America’s Cup in Valencia

Firstly – A Piece of Valencian HistoryValencia is the third largest city in Spain, and has a rich history dating back well

before the Romans conquered the Iberian Peninsula in the 2nd century BC. The town

of Valencia was founded in AD 138 when a group of Roman legionnaires were

granted land. At various times, Valencia has been ruled by Romans, Visigoths, and

Arab Muslims, among others. The region of Valencia enjoyed its golden age, or siglo

de oro, in the 15th century, when it was among the Mediterranean’s great trading

powers, exchanging olive oil, rice, saffron, wool, and wine with much of EuropeIn 1936 General Franco led the army in an uprising against the Republican

government. Valencia sided with the Republicans and was even the seat of

government for a time when Franco’s Nationalists held a stranglehold on Madrid.

When Franco claimed power in 1939, Valencia was caught having backed the losing

side, and suffered greatly under the early years of his rule. With the death of Franco

in 1975, Spain’s politics and economy began to open up and tourism, along with

agriculture, breathed new life into the Valencia economy.Today, the most striking sight in Valencia is the number of construction cranes that

tower over the city. Valencia is a city on the move, and the presence of the 32nd

America’s Cup will only enhance what is already happening.About ValenciaThe Host City for the 32nd America’s Cup is Valencia, on the Spanish Mediterranean

coast. Boasting excellent racing conditions, a dedicated race village, a long maritime

tradition and a motivated host population, Valencia, on the picturesque Southeast

coast of Spain, is the perfect choice for the historic debut of the America’s Cup in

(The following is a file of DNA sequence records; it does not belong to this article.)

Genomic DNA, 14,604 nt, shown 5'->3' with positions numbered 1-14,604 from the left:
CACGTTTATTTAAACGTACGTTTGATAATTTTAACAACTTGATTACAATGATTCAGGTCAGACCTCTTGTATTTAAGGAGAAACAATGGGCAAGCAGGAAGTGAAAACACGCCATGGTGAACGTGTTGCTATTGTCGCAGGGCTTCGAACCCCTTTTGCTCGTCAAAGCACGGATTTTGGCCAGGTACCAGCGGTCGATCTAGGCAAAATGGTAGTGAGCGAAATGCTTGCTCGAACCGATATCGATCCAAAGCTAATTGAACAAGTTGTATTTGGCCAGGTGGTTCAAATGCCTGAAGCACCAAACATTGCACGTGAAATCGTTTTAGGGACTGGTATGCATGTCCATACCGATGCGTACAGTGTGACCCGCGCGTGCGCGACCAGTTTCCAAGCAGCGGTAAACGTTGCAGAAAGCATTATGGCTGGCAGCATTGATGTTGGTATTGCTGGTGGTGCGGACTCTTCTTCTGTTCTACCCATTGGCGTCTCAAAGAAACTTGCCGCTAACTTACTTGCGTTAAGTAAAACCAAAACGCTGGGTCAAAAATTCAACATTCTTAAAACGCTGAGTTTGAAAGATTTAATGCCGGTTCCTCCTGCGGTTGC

Europe.Consistent, reliable, weather conditions, were the most important consideration in

making the selection, and Valencia is nearly perfect in this respect. This part of the

Spanish coast enjoys a summer sea-breeze regime, with a steady, moderate,

Southeasterly wind building late in the morning and holding through early evening.

In this respect it can be considered the Fremantle (the reliably windy Host City of the

26th America’s Cup) of the Mediterranean, although the wind is not as strong.

Historically, this sea-breeze is so regular during the summer racing months that

one could reasonably expect suitable racing conditions more than 90% of the time.But Valencia promises far more than just excellent sailing. An America’s Cup village

in the Port is planned, where all the team bases will be built, with public access to

allow fans close to all the action. Two race-courses will be within just a 15-minute

tow of the bases, and racing could take place just metres from the shoreline,

making the action accessible to crowds on the beach and breakwater.Facts and Figures about ValenciaPort of Valencia location 39º 29′ North / 0º 18′ WestCity Population, 760 000Average annual temperature, 17º C90% sunny days each yearFull government support. The City of Valencia has formed VALENCIA 2007 with the

regional and Spanish government to administer the Host City dutiesInner harbour venue for Team Bases and America’s Cup VillageSpectator viewing of the races with a capacity for over 1-million from the beach and

breakwaterA leading Spanish tourist destination with over 4-million visitors to the region

annuallyThe region of Valencia has nearly 500km of coastline and 38 yacht clubsAn historic and cultural city with 42 museums, 13 art galleries, and 12 theatre 30

gardens and municipal parksInternational schools for America’s Cup families, based on UK, US and European

curriculumIf you would like more information about the region and are thinking of investing in

property in the area visit Villa Angels. [http://www.villa-angels.com]

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